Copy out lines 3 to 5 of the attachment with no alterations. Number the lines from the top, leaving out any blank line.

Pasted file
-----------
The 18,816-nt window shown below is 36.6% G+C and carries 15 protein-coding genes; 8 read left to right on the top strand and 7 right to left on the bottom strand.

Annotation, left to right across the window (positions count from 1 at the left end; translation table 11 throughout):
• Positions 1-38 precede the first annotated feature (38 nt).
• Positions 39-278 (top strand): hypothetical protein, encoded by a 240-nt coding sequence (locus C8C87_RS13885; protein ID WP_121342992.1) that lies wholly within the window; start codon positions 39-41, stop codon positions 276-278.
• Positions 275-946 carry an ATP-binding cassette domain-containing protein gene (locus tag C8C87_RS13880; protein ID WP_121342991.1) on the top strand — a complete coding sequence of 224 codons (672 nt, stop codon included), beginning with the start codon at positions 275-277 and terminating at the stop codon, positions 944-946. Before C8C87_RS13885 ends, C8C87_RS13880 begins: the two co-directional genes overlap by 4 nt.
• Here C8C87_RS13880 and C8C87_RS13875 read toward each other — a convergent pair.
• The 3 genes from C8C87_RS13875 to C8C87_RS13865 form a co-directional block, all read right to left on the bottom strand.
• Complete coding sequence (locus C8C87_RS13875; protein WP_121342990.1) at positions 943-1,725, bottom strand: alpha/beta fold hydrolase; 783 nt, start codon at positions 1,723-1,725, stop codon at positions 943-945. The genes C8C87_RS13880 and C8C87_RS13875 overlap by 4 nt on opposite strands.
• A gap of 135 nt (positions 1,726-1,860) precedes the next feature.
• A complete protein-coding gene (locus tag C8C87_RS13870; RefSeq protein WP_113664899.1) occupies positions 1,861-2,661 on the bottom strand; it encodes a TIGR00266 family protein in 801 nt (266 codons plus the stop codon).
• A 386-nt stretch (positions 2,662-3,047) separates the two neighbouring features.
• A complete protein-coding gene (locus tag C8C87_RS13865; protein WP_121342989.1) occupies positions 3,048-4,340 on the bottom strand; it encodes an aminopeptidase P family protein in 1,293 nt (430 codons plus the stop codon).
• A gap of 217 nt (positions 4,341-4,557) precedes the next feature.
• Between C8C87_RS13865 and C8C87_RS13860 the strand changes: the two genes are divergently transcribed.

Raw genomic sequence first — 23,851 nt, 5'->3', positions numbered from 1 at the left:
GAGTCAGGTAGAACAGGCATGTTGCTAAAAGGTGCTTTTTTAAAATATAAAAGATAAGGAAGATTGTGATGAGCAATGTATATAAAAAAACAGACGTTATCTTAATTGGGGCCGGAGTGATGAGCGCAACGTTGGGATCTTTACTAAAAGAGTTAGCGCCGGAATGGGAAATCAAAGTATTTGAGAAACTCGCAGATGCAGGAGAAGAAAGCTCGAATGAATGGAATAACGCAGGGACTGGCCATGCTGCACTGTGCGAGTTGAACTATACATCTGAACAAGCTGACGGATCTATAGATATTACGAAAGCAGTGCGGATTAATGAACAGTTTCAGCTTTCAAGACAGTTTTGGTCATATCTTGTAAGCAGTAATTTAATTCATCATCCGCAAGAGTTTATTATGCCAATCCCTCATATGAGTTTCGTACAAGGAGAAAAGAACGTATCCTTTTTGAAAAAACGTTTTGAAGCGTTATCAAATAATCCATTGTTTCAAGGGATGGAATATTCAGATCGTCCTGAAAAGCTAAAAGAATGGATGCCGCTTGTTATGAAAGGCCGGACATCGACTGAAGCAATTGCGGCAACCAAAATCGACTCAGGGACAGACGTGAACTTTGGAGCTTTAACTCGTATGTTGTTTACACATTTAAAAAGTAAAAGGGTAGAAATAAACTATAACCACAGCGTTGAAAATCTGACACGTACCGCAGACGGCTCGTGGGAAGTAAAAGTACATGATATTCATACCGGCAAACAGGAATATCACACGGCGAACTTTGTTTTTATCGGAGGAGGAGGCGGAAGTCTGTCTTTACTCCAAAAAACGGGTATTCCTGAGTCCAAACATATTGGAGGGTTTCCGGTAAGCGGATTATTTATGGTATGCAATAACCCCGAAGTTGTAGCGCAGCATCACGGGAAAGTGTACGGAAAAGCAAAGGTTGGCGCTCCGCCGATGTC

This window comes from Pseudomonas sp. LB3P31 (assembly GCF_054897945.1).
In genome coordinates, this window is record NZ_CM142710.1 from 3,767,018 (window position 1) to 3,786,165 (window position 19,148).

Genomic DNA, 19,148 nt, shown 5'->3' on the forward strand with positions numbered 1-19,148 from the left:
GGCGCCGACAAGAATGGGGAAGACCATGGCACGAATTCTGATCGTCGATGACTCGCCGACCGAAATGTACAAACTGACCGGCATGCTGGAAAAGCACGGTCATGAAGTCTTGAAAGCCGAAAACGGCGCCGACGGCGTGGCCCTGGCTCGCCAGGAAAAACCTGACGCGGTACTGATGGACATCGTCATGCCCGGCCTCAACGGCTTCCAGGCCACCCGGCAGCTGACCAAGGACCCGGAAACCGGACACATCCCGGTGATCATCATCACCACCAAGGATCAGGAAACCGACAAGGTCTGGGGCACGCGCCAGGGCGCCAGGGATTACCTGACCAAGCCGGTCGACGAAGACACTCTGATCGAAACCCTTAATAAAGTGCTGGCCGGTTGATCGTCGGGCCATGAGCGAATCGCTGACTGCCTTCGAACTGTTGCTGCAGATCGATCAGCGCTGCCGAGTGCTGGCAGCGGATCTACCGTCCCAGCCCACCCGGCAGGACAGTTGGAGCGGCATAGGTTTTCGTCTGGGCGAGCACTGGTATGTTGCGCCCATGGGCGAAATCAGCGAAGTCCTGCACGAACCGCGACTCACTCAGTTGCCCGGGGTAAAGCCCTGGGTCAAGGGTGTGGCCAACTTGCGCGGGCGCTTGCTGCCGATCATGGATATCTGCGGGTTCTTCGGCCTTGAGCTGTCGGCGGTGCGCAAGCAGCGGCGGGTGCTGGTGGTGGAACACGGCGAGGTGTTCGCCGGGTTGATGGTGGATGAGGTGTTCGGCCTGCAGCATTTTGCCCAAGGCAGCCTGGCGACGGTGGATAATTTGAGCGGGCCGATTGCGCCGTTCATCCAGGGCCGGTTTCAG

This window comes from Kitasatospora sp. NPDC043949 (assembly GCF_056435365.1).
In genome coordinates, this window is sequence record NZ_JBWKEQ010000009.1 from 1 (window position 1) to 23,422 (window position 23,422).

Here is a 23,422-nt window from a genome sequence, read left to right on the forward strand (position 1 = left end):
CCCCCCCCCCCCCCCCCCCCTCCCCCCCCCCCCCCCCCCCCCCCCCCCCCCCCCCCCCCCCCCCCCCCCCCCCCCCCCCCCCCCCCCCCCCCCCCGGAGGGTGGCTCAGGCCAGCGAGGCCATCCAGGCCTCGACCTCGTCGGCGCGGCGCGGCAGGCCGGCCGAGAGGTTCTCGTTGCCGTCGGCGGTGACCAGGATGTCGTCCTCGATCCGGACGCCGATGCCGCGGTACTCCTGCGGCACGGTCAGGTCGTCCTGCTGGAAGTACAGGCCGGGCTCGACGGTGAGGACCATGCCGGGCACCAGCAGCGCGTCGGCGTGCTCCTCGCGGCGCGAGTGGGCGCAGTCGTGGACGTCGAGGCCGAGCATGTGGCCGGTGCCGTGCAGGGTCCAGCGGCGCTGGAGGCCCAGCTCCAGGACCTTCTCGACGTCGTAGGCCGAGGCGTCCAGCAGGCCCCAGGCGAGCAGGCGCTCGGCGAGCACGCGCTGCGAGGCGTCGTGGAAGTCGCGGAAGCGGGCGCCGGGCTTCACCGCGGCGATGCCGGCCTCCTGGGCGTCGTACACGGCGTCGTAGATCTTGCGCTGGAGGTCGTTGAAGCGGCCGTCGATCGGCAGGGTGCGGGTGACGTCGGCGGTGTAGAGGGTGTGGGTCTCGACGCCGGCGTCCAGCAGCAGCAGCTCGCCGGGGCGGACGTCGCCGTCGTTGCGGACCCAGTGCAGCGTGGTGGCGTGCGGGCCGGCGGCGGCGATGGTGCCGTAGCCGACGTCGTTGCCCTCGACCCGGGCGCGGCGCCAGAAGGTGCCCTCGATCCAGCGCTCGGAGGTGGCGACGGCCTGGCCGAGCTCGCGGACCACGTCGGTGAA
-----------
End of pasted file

• Positions 1-38 precede the first annotated feature (38 nt).
• Positions 39-278 (top strand): hypothetical protein, encoded by a 240-nt coding sequence (locus C8C87_RS13885; protein ID WP_121342992.1) that lies wholly within the window; start codon positions 39-41, stop codon positions 276-278.
• Positions 275-946 carry an ATP-binding cassette domain-containing protein gene (locus tag C8C87_RS13880; protein ID WP_121342991.1) on the top strand — a complete coding sequence of 224 codons (672 nt, stop codon included), beginning with the start codon at positions 275-277 and terminating at the stop codon, positions 944-946. Before C8C87_RS13885 ends, C8C87_RS13880 begins: the two co-directional genes overlap by 4 nt.